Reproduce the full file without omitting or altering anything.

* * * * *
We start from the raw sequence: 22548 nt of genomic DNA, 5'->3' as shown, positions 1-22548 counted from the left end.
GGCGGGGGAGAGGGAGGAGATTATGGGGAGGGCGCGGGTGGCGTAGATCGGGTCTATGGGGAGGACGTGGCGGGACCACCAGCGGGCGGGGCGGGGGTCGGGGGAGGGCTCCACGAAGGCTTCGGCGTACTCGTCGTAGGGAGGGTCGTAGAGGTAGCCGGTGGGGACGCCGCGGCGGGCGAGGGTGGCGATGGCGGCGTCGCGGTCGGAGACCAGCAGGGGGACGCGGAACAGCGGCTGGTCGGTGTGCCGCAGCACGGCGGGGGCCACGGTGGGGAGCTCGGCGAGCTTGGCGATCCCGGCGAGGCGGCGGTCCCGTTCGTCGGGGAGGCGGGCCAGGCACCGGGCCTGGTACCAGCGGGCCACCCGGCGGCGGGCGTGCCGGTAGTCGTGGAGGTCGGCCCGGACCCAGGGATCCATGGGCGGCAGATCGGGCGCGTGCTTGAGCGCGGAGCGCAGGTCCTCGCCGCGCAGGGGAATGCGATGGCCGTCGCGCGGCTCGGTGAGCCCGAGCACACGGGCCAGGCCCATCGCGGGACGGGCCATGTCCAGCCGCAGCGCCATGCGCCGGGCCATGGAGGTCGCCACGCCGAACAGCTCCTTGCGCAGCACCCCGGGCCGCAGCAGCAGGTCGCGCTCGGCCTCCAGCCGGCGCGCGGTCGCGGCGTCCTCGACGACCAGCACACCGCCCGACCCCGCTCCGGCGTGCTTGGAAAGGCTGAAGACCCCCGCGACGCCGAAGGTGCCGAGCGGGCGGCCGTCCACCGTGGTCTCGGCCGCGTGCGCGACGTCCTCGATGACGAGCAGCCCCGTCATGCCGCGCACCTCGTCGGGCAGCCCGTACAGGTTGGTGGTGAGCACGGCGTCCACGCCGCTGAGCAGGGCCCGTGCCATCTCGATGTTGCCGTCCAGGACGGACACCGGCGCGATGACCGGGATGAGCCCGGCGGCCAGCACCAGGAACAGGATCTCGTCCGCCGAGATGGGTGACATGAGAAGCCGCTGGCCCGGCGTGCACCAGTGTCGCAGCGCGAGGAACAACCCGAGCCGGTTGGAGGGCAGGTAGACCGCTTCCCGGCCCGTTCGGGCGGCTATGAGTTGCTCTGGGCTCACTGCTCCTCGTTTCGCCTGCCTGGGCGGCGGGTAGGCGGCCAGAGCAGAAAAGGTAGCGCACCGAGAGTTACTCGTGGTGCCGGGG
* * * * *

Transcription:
We start from the raw sequence: 22548 nt of genomic DNA, 5'->3' as shown, positions 1-22548 counted from the left end.
GGCGGGGGAGAGGGAGGAGATTATGGGGAGGGCGCGGGTGGCGTAGATCGGGTCTATGGGGAGGACGTGGCGGGACCACCAGCGGGCGGGGCGGGGGTCGGGGGAGGGCTCCACGAAGGCTTCGGCGTACTCGTCGTAGGGAGGGTCGTAGAGGTAGCCGGTGGGGACGCCGCGGCGGGCGAGGGTGGCGATGGCGGCGTCGCGGTCGGAGACCAGCAGGGGGACGCGGAACAGCGGCTGGTCGGTGTGCCGCAGCACGGCGGGGGCCACGGTGGGGAGCTCGGCGAGCTTGGCGATCCCGGCGAGGCGGCGGTCCCGTTCGTCGGGGAGGCGGGCCAGGCACCGGGCCTGGTACCAGCGGGCCACCCGGCGGCGGGCGTGCCGGTAGTCGTGGAGGTCGGCCCGGACCCAGGGATCCATGGGCGGCAGATCGGGCGCGTGCTTGAGCGCGGAGCGCAGGTCCTCGCCGCGCAGGGGAATGCGATGGCCGTCGCGCGGCTCGGTGAGCCCGAGCACACGGGCCAGGCCCATCGCGGGACGGGCCATGTCCAGCCGCAGCGCCATGCGCCGGGCCATGGAGGTCGCCACGCCGAACAGCTCCTTGCGCAGCACCCCGGGCCGCAGCAGCAGGTCGCGCTCGGCCTCCAGCCGGCGCGCGGTCGCGGCGTCCTCGACGACCAGCACACCGCCCGACCCCGCTCCGGCGTGCTTGGAAAGGCTGAAGACCCCCGCGACGCCGAAGGTGCCGAGCGGGCGGCCGTCCACCGTGGTCTCGGCCGCGTGCGCGACGTCCTCGATGACGAGCAGCCCCGTCATGCCGCGCACCTCGTCGGGCAGCCCGTACAGGTTGGTGGTGAGCACGGCGTCCACGCCGCTGAGCAGGGCCCGTGCCATCTCGATGTTGCCGTCCAGGACGGACACCGGCGCGATGACCGGGATGAGCCCGGCGGCCAGCACCAGGAACAGGATCTCGTCCGCCGAGATGGGTGACATGAGAAGCCGCTGGCCCGGCGTGCACCAGTGTCGCAGCGCGAGGAACAACCCGAGCCGGTTGGAGGGCAGGTAGACCGCTTCCCGGCCCGTTCGGGCGGCTATGAGTTGCTCTGGGCTCACTGCTCCTCGTTTCGCCTGCCTGGGCGGCGGGTAGGCGGCCAGAGCAGAAAAGGTAGCGCACCGAGAGTTACTCGTGGTGCCGGGG